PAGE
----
Doing research on Psychology, but going to graduate school for pharmacy?

<p>I will possibly work with a psychology professor this fall, but I want to go to graduate school for pharmacology. Would my research experience not be helpful at all on my graduate school admission?</p>

<p>Unless research topic is related to your PhD subject (or overlap, like if you did research on nutrition and want to get PhD in genetics focusing on nutritional genomics)</p>

<p>I don't think it will help.</p>

<p>Psychology research topic and pharm PhD...I don't know how related they are, or if pharmacology has anything related to your psychology research. You're the only one that knows how related they are.</p>

<p>Yes.
1. Drug research still needs to use an appropriate research design, statistical analysis, write-up, etc. Research experience as an undergrad in psychology will still improve your skills in this area, even if you end up doing grad work in a different discipline.
2. You didn't mention what area of psychology you are researching or what area of pharmacology interests you. Depending on what these are, there might be some overlap across the two disciplines.
3. Psychological methods often come into play in drug research when using animal subjects (e.g., experimental analysis of behavior models in behavioral pharmacology).
4. Psychological factors often come into play in drug research, e.g., placebo effects, medication compliance, etc.</p>

<p>My professor's research topics are mostly on emotion and cognition. Does it seem...related? And I am interested in drug research (or like making new medicine) in the field of pharmacology.</p>

<p>You never know...some day, you could end up doing research on drugs that affect emotions (e.g., antidepressants) or cognition (e.g., Alzheimers)...</p>

<p>YOu want to stay far, far away from any career related to drug discovery. It is a highly volatile field with a ton of unemployment. Almost every single pharma company is hurting right now big time and they've laid off thousands of incredibly smart scientists. You'll have to compete with scientists that have 20 years experience for the same jobs these days. Pharma is increasingly moving away from drug design based on small molecules and is moving towards biologics and gene therapy. Either way, working in any field related to drug research is terrible.</p>

<p>gravenewworld, are you serious!????? So by the time I graduate with a Ph. D in pharmacology, employments in this field will be mostly gone???? Are they really focusing on gene therapy (or like Genetic Engineering...? is it?) instead currently????</p>

<p>Yes, I'm very serious, I worked in Pharma for 5 years. Pfizer, Merck, AstraZeneca, J&J, etc. etc. all have had huge layoffs. You'll have to compete with all of those people that have way, way, way more experience than you. It will be decades before Pharma recovers. Much of the research now focuses on gene therapy, tons of protein and enzyme research, etc. Biologics are much harder to replicate generically which is why there's a huge push in Pharma towards biologics. Small molecules are dying, if you do pharmacology, maybe you could do something related to nano particles/nanobiotechnology. Most of the middle aged people laid off from big pharma won't have training in the latest cutting edge science and engineering which could give you the upper hand when applying for jobs. Also, I wouldn't even completely rule out living abroad. Biotech in the US is highly volatile and has been getting torched for almost 2 decades now, places in China, Singapore, and India are becoming biotech powerhouses.</p>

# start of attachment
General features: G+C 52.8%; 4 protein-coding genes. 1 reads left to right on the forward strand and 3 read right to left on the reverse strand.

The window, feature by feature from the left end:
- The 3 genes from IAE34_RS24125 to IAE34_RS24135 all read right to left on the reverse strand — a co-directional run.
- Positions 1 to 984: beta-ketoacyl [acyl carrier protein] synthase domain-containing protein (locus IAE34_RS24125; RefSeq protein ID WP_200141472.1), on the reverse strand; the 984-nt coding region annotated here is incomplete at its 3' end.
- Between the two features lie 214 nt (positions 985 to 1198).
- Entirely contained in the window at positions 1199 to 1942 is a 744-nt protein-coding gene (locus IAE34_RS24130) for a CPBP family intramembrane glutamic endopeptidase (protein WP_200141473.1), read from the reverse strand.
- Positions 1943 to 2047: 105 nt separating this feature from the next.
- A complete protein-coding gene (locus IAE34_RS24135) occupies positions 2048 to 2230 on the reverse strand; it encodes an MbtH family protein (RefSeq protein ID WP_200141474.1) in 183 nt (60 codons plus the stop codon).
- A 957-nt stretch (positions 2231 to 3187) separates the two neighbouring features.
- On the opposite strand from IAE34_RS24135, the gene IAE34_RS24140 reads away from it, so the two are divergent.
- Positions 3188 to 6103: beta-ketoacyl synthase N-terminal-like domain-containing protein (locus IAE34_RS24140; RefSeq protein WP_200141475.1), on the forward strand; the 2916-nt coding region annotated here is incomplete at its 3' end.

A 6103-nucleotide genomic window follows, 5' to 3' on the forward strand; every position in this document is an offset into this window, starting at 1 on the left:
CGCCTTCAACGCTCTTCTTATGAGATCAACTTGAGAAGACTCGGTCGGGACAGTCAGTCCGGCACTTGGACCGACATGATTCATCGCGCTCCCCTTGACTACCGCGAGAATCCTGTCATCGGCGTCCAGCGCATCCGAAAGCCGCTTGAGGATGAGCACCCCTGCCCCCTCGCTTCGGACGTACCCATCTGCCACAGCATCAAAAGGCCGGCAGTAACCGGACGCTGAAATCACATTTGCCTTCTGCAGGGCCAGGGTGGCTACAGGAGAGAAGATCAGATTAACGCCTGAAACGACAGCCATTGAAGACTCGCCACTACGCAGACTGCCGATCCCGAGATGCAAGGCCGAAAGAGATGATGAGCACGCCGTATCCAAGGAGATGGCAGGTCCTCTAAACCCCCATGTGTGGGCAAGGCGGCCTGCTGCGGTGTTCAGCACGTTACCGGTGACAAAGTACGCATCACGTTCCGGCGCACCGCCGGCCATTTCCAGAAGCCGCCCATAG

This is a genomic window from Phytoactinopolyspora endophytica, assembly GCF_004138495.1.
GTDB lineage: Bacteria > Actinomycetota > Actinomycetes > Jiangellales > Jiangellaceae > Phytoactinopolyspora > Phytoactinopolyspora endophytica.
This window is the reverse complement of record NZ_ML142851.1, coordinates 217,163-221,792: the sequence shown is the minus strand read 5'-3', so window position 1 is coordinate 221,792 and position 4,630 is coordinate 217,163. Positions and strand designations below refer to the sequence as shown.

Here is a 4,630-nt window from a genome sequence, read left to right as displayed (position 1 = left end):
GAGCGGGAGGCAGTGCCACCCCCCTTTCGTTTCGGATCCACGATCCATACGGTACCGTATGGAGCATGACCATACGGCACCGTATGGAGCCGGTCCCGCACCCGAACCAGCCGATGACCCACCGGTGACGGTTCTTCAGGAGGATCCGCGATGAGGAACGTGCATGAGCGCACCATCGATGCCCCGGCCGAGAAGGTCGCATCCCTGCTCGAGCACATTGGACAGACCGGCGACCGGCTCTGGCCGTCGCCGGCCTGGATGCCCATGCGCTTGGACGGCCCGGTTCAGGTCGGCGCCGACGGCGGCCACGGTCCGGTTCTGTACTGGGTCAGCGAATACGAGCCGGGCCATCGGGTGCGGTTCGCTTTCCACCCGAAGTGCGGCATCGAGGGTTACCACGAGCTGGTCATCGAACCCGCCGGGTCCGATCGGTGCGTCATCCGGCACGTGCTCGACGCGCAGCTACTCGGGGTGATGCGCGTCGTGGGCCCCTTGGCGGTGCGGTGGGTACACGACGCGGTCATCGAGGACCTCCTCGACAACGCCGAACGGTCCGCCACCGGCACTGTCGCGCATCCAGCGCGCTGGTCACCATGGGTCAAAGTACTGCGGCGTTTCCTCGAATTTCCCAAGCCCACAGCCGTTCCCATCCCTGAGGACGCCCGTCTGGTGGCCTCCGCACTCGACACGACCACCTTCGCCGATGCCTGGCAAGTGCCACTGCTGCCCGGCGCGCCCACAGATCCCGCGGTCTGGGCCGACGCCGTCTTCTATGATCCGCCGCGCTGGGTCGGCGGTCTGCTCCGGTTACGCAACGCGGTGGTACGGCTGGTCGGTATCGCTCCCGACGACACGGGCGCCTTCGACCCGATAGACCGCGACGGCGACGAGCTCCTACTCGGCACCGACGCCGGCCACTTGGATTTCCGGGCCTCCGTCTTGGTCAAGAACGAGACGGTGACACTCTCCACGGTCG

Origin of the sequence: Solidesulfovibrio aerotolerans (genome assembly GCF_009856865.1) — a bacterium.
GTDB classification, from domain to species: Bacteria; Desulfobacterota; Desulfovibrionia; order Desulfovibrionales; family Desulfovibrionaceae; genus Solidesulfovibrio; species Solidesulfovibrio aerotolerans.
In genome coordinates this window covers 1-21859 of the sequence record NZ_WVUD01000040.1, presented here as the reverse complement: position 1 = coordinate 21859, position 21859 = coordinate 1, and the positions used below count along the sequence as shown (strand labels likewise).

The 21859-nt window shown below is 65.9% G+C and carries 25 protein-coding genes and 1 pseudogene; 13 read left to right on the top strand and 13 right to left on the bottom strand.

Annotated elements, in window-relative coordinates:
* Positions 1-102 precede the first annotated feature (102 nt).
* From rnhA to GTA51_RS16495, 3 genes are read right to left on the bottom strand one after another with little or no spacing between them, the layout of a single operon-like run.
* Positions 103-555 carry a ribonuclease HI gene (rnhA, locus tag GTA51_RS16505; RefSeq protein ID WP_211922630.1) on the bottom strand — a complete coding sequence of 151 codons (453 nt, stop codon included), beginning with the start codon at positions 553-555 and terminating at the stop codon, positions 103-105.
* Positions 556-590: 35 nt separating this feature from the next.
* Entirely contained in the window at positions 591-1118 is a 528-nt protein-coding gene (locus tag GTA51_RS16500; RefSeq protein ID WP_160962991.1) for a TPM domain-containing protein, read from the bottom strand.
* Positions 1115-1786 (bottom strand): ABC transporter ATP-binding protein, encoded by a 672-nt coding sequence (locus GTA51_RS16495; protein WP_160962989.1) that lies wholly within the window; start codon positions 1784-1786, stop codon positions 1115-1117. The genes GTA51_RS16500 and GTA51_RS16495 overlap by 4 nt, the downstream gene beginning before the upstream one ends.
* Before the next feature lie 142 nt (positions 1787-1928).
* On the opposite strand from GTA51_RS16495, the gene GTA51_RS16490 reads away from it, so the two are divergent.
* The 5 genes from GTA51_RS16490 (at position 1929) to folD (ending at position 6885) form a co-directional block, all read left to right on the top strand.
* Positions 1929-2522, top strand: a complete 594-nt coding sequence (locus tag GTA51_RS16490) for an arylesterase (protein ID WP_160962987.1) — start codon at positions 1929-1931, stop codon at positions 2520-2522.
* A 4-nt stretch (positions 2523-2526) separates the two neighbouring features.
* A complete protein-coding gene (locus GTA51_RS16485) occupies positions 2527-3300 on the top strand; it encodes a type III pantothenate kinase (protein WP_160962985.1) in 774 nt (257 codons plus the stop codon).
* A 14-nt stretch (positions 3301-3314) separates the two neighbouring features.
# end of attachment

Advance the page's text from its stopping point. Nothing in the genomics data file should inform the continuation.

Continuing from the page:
<p><a href="http://www.nature.com/nbt/journal/v27/n3/full/nbt0309-293.html%5B/url%5D"&gt;http://www.nature.com/nbt/journal/v27/n3/full/nbt0309-293.html&lt;/a&gt;&lt;/p>

<p>Thank you so much for your information gravenewworld! But I have a few questions. What degree should I get to become a biotech scientist? Is there a Ph. D degree in the field of biotechnology?</p>

<p>Also, if this is the case, what kind of research should I focus on? There are professors at my school who do research on "the new development of bioorganic approaches". Is this what I should do instead?</p>

<p>First, education does not imply at all that you'll be able to get a job, you've only been told that by your teachers and parents for your entire life. The reality is that these days, tons of PhDs are working jobs where they're making less than $50,00 or 60,000 working temps jobs. Are you SURE, you need a PhD, or are you really going after one just because you have no idea what you want to do with the rest of your life or don't want to find a job? Biotech is a notoriously unstable industry, one field becomes hot for 5 or so years and then dies once another field takes off. Bioorganic approaches may be hot now, but will it be 10 years from now? Who knows. If you decided to do a PhD, just make sure you are well rounded. Way, way too many PhD students end up only being able to do 1 or 2 things well because their research is highly specialized which industry is not looking for. I would also try to take some business classes on the side if it were at all possible. You could move into a more of a support type role, such as consultant work, instead of being a scientist in the lab. </p>

<p>Look I'm just one person with an opinion, you can't let me alone scare you off what you want to do with your life. It's up for you, and you only to decide. I'm just telling you how it is in biotech.</p>